What’s the Cloud all about?
When people talk about the Cloud, there are several different meanings as the cloud refers to any number of service providers. Instead of hosting applications, platforms, servers or disaster recovery yourself, you pay someone else to do it. This is (in a nutshell) what the Cloud does. Today there are four main types of cloud services that exist:
- Software as a Service (SaaS) offers singular applications in the Cloud. You are probably using one today if you use any hosted web-based email applications. Other examples of SaaS solutions are DropBox or WebEx.
- Platform as a Service (PaaS) is a system that allows you do deploy your own application on a platform. These providers give you a platform, taking care of the underlying operating systems and infrastructure. PaaS vendors include the Google App Engine and SalesForce.com.
- Infrastructure as a Service (IaaS) offers a blank server or instance for you to do whatever you want. Essentially, these are virtual machines hosted in the cloud.
- DRaas – one of the newer cloud services is Disaster Recovery as a Service. Various DRaaS solutions combine some of the above offerings to allow you to back up content offsite and run it as your primary business if your primary site experiences a disaster.
Now that we have a rough idea of the types of cloud offerings, let’s look at some criteria you should take into account before committing to a cloud provider.
What to Look for When Choosing a Provider
Although the different types of services may offer different specific areas to consider, there are some things that should be considered no matter the provider.
- Price – the biggest benefit of using a cloud provider is economies of scale. As more and more people use cloud services, providers can typically start to lower prices. As an example, Amazon Web Services is extremely popular and keeps growing. Over the last few years Amazon has been able to lower prices over forty –yes, 40– times.
- Reliability or Uptime. Reputable providers will give you the ability to see what their uptime has been in the past. At this point, expect to see 99.95% or higher uptimes.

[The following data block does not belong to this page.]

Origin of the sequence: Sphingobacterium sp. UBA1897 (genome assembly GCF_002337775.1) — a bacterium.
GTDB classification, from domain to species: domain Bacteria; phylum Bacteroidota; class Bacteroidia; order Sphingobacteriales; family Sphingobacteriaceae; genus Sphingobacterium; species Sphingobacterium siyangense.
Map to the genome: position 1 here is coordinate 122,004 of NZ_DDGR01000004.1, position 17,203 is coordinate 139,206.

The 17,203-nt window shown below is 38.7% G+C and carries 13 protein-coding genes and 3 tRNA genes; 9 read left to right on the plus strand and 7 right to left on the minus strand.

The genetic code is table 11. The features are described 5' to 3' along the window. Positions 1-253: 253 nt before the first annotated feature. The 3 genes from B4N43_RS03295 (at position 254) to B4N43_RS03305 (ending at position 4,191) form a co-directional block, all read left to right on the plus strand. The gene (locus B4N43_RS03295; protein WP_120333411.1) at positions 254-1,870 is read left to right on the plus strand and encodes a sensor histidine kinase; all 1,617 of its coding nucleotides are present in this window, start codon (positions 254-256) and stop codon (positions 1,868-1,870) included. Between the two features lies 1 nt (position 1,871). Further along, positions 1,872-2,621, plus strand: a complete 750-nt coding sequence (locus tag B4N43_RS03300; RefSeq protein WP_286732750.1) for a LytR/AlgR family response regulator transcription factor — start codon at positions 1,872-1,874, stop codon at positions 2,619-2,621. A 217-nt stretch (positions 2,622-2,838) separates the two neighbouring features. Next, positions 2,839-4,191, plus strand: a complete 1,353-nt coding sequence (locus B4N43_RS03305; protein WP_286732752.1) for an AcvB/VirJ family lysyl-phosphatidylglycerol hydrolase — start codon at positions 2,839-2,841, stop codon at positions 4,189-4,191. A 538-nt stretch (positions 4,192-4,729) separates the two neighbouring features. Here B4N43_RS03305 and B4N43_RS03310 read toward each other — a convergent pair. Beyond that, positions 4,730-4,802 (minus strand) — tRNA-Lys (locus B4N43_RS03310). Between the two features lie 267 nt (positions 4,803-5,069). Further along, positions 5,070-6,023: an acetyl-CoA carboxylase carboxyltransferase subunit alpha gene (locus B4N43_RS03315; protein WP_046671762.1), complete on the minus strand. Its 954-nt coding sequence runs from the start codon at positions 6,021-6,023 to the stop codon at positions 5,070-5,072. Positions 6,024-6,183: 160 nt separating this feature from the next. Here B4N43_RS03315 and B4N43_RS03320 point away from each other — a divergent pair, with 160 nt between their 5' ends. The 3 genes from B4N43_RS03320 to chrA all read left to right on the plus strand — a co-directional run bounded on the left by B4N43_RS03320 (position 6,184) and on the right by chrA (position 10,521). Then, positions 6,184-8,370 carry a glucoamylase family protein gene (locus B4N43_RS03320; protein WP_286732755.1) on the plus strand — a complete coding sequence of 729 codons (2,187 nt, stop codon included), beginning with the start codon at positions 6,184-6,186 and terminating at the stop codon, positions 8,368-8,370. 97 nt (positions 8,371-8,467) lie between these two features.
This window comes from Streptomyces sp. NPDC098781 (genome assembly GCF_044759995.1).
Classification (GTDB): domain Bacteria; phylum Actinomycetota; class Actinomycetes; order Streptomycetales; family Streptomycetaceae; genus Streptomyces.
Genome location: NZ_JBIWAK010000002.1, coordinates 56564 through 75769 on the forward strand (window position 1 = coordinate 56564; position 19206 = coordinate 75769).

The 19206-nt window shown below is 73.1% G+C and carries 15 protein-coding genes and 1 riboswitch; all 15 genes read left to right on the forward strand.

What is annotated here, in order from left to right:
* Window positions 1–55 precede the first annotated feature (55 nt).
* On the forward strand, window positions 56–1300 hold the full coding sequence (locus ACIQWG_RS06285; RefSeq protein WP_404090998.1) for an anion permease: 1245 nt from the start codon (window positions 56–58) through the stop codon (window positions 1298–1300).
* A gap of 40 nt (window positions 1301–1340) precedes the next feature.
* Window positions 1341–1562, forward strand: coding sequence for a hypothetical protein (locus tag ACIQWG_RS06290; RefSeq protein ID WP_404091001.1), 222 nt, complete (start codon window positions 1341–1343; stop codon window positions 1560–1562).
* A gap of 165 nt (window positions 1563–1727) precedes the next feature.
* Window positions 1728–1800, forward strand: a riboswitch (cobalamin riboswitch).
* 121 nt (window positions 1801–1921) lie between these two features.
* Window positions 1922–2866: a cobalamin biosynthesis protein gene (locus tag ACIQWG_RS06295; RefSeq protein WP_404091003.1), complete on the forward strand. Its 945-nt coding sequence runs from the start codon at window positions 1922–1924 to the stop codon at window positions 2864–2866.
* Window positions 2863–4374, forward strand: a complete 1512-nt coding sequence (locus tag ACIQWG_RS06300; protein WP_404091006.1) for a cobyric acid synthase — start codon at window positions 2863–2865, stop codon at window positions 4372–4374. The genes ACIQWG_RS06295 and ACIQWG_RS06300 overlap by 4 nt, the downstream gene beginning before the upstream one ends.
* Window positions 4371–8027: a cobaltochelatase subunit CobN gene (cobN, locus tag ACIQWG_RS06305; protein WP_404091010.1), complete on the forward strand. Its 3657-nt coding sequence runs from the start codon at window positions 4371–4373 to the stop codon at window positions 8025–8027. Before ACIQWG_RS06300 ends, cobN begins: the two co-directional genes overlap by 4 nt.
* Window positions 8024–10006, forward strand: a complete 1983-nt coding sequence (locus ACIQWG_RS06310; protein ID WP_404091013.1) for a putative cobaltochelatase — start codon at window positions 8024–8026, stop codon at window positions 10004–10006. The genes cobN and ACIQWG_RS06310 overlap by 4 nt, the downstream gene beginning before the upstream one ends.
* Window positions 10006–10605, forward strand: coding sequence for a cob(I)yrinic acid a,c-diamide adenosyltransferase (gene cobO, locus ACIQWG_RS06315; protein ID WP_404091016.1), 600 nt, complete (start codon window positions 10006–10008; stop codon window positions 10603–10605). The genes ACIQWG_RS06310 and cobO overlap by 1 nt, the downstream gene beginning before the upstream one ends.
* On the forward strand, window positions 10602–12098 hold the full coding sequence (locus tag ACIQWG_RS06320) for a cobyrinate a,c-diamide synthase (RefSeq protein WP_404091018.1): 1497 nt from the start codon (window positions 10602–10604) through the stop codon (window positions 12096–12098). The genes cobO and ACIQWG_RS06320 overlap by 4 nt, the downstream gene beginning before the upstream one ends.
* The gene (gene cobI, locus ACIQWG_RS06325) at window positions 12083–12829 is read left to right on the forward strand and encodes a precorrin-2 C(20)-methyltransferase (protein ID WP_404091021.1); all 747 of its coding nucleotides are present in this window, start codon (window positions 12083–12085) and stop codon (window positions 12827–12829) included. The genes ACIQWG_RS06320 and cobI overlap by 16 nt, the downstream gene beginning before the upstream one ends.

- Service Level Agreements. Providers will typically give you compensation (or credits) if they cannot meet their uptime requirements. Look for providers that are certified by SAS or the Uptime Institute, or other proof that they are operating a Tier 3 or higher data center.
What Else Should You Know?
There are some other things to be aware of. Pricing for SaaS providers are usually set in stone. If you want to use an application, SaaS providers will typically charge you either by the number of users or amount of resources you use.
IaaS providers will either charge you a flat monthly fee for use of their servers or by the hour. Be sure to put some thought into how often your machine will be running so you can calculate which pricing scheme makes sense. You will also need to determine whether you want dedicated hardware or shared. Services such as Rackspace offer both shared and dedicated hardware. Dedicated hardware may assure you of performance, but you will certainly pay more compared to a shared resource.
Most cloud providers will also offer discounts if you are willing to sign up for a multi-year commitment. The longer you can commit, the bigger the discount. If you’re just testing the waters it is probably best to just try a month-to-month plan. There is no sense in setting up a long-term contract if you are not sure the solution will work for you. However, once you have tested the waters and are ready to jump in, you may want to commit to a longer term to get those discounts.
In the next article we’ll do a roundup of some of the top infrastructure as a service (IaaS) providers.
This post is part of the series: Basics of Cloud Computing
An overview providing basic details on the definition of “the cloud” as well as services available on the cloud.